Borgatti and Foster 2003). For China, the description of networks is dominated by the cultural account which is based either narrowly on family structures and extensions thereof, such as the group loyalties found in the Overseas Chinese Diaspora, or more broadly on Confucianism (Tsang 1998; Lovett et al. 1999; Bian 1997). An alternative,
more politically oriented paradigm for describing and analysing networks originates from field studies in the PRC (Gold, Guthrie and Wank 2002). Both approaches find external reasons for the formation of business networks. In this sense both accounts are not satisfactory in explaining the dynamic business development in contemporary China and even less able to make any predictions. Family values and Confucianism are a-historical concepts that bear little relation to China‟s dynamic environment. The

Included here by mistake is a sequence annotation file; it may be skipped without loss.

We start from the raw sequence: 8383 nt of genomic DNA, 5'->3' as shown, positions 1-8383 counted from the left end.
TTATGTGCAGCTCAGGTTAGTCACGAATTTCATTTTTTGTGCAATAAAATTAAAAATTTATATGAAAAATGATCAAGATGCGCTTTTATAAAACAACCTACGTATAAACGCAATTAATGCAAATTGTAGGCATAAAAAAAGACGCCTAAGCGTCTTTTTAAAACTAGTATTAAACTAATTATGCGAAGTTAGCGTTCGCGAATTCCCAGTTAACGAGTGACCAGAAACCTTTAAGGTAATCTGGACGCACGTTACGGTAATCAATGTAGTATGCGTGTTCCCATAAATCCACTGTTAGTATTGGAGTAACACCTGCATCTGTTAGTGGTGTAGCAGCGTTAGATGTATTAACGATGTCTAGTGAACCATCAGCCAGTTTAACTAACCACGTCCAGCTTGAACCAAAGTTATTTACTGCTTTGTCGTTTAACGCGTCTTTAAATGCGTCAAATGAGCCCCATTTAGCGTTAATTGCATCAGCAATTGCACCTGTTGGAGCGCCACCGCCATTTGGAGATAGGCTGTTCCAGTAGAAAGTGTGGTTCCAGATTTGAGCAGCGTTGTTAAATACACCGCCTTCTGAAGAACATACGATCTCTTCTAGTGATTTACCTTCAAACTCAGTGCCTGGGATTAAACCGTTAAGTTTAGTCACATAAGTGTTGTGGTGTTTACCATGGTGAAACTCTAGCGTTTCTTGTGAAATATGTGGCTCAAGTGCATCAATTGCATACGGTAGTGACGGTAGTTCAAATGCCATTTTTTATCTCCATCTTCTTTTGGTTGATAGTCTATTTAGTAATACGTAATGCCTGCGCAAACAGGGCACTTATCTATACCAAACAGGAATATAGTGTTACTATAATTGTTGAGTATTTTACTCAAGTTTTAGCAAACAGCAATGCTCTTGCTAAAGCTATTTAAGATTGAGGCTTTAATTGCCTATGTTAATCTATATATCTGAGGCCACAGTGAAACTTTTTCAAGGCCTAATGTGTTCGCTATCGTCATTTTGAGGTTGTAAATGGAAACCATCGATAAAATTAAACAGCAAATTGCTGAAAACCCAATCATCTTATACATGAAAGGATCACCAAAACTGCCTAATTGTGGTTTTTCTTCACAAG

political account catches some of the dynamism in the PRC, but there is general agreement that political change happens much more slowly than economic change and is therefore not helpful in analysing or predicting economic changes. One way to overcome these limitations is to use an institutional account that views networks as originating from an economic rationale. Such an account will have to incorporate elements of the cultural as well as of the political account, but put them on their economic feet, so to speak.
The institutional account presented below is conceptually derived from the generalisation of case studies. The ideal type presentation of findings seems reasonable for this section, as the many observations concern informal structures which cannot easily be caught in formal interview processes or in anonymous questionnaires. On the other hand, they are open to any participant observer familiar with local institutions, culture and language. An institutional explanation will be proposed for each of the major elements of networks structures listed above.
Entry and commitment